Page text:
SpragueGrundy theorem. Nim
Introduction
This theorem describes the socalled impartial twoplayer game, i.e. those in which the available moves and winning/losing depends only on the state of the game. In other words, the only difference between the two players is that one of them moves first.
Additionally, we assume that the game has perfect information, i.e. no information is hidden from the players (they know the rules and the possible moves).
It is assumed that the game is finite, i.e. after a certain number of moves, one of the players will end up in a losing position — from which they can't move to another position. On the other side, the player who set up this position for the opponent wins. Understandably, there are no draws in this game.
Such games can be completely described by a directed acyclic graph: the vertices are game states and the edges are transitions (moves). A vertex without outgoing edges is a losing vertex (a player who must make a move from this vertex loses).
Since there are no draws, we can classify all game states as either winning or losing. Winning states are those from which there is a move that causes inevitable defeat of the other player, even with their best response. Losing states are those from which all moves lead to winning states for the other player. Summarizing, a state is winning if there is at least one transition to a losing state and is losing if there isn't at least one transition to a losing state.
Our task is to classify the states of a given game.
The theory of such games was independently developed by Roland Sprague in 1935 and Patrick Michael Grundy in 1939.
Nim
This game obeys the restrictions described above. Moreover, any perfectinformation impartial twoplayer game can be reduced to the game of Nim. Studying this game will allow us to solve all other similar games, but more on that later.
Historically this game was popular in ancient times. Its origin is probably in China — or at least the game Jianshizi is very similar to it. In Europe the earliest references to it are from the 16th century. The name was given by Charles Bouton, who in 1901 published a full analysis of this game.
Game description
There are several piles, each with several stones. In a move a player can take any positive number of stones from any one pile and throw them away. A player loses if they can't make a move, which happens when all the piles are empty.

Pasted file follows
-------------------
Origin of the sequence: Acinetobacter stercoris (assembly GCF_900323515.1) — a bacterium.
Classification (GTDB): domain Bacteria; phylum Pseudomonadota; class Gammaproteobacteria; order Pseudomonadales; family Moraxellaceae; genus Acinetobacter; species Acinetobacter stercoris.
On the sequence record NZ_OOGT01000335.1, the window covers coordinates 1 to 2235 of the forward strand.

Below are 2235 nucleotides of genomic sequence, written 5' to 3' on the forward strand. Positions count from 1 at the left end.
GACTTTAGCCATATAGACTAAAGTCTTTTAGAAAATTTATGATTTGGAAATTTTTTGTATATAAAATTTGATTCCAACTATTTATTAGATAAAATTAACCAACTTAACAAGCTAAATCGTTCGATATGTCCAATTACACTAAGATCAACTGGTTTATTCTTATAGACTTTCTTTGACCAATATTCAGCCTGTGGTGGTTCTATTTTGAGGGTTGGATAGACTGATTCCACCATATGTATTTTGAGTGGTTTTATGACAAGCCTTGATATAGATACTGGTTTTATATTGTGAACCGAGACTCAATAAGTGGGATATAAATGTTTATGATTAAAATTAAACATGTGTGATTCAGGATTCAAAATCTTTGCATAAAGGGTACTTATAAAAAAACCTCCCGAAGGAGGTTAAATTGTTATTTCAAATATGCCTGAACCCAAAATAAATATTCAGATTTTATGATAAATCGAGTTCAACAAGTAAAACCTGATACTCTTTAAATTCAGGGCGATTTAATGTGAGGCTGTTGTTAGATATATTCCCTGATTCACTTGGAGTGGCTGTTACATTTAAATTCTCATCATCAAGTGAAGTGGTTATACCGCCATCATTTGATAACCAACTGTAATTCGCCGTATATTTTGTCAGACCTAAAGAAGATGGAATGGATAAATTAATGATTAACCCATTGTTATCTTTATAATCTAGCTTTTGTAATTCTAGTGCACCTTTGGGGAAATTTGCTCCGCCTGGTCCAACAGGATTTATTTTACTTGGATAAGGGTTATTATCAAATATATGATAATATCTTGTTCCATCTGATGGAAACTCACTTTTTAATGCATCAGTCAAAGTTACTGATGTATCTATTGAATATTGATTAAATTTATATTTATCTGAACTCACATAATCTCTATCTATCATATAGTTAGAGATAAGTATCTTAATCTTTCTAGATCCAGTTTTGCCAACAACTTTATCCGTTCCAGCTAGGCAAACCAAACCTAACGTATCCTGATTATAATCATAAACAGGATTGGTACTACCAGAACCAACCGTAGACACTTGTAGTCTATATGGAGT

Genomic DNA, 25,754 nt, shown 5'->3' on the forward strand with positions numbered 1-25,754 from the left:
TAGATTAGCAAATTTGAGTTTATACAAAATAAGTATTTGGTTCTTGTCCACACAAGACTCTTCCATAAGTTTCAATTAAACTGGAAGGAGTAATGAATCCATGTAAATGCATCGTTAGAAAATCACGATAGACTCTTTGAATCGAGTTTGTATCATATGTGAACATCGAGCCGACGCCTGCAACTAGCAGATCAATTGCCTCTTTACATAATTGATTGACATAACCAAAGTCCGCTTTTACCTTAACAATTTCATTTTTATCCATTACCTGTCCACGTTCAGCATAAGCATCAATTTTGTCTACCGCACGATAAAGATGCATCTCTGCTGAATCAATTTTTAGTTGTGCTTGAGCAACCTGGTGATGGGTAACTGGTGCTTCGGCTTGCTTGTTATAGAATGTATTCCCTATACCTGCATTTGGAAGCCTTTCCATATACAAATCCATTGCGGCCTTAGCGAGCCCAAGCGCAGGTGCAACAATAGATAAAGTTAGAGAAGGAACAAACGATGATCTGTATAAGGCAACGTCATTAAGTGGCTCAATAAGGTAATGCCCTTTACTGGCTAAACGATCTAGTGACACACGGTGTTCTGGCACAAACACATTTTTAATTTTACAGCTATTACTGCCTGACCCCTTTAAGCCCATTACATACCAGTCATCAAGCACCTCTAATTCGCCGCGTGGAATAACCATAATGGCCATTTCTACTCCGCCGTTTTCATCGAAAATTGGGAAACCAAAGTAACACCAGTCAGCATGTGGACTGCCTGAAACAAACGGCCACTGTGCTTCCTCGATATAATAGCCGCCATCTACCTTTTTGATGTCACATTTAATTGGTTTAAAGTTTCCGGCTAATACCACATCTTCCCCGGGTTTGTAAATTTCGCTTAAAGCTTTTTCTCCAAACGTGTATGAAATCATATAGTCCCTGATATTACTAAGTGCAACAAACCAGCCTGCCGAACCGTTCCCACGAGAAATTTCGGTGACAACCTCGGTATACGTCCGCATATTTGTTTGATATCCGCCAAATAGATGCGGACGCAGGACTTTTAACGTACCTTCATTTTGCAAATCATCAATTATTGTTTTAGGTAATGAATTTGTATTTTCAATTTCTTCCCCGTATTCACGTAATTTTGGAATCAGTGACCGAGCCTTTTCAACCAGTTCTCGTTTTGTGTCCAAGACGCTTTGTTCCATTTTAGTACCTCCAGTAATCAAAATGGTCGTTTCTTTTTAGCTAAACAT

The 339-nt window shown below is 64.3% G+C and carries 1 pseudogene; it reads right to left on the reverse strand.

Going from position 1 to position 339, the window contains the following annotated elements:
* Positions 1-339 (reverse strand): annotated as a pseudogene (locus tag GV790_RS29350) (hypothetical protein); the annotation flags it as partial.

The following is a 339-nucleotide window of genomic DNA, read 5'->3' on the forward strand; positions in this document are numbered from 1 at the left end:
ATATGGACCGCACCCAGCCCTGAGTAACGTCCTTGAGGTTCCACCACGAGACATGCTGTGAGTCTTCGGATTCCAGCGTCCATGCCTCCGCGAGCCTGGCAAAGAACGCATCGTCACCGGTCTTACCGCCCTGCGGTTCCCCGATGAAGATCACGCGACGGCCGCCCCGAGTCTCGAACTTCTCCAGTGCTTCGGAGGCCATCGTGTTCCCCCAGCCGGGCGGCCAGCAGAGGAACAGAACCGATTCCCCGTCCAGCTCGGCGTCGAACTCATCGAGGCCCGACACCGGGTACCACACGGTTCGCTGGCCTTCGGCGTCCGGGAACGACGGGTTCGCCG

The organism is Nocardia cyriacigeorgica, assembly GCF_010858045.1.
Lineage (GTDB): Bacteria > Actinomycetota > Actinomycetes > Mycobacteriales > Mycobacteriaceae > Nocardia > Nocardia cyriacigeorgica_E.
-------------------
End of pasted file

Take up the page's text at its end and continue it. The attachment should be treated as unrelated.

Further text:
The game state is unambiguously described by a multiset of positive integers. A move consists of strictly decreasing a chosen integer (if it becomes zero, it is removed from the set).
The solution
The solution by Charles L. Bouton looks like this:
Theorem. The current player has a winning strategy if and only if the xorsum of the pile sizes is nonzero. The xorsum of a sequence \(a\) is \(a_1 \oplus a_2 \oplus \ldots \oplus a_n\), where \(\oplus\) is the bitwise exclusive or.
Proof. The key to the proof is the presence of a symmetric strategy for the opponent. We show that a once in a position with the xorsum equal to zero, the player won't be able to make it nonzero in the long term — if they transition to a position with a nonzero xorsum, the opponent will always have a move returning the xorsum back to zero.
We will prove the theorem by mathematical induction.
For an empty Nim (where all the piles are empty i.e. the multiset is empty) the xorsum is zero and the theorem is true.
Now suppose we are in a nonempty state. Using the assumption of induction (and the acyclicity of the game) we assume that the theorem is proven for all states reachable from the current one.
Then the proof splits into two parts: if for the current position the xorsum \(s = 0\), we have to prove that this state is losing, i.e. all reachable states have xorsum \(t \neq 0\). If \(s \neq 0\), we have to prove that there is a move leading to a state with \(t = 0\).

Let \(s = 0\) and let's consider any move. This move reduces the size of a pile \(x\) to a size \(y\). Using elementary properties of \(\oplus\), we have
\[ t = s \oplus x \oplus y = 0 \oplus x \oplus y = x \oplus y \]Since \(y < x\), \(y \oplus x\) can't be zero, so \(t \neq 0\). That means any reachable state is a winning one (by the assumption of induction), so we are in a losing position.

Let \(s \neq 0\). Consider the binary representation of the number \(s\). Let \(d\) be the number of its leading (biggest value) nonzero bit. Our move will be on a pile whose size's bit number \(d\) is set (it must exist, otherwise the bit wouldn't be set in \(s\)). We will reduce its size \(x\) to \(y = x \oplus s\). All bits at positions greater than \(d\) in \(x\) and \(y\) match and bit \(d\) is set in \(x\) but not set in \(y\). Therefore, \(y < x\), which is all we need for a move to be legal. Now we have:
\[ t = s \oplus x \oplus y = s \oplus x \oplus (s \oplus x) = 0 \]This means we found a reachable losing state (by the assumption of induction) and the current state is winning.
Corollary. Any state of Nim can be replaced by an equivalent state as long as the xorsum doesn't change. Moreover, when analyzing a Nim with several piles, we can replace it with a single pile of size \(s\).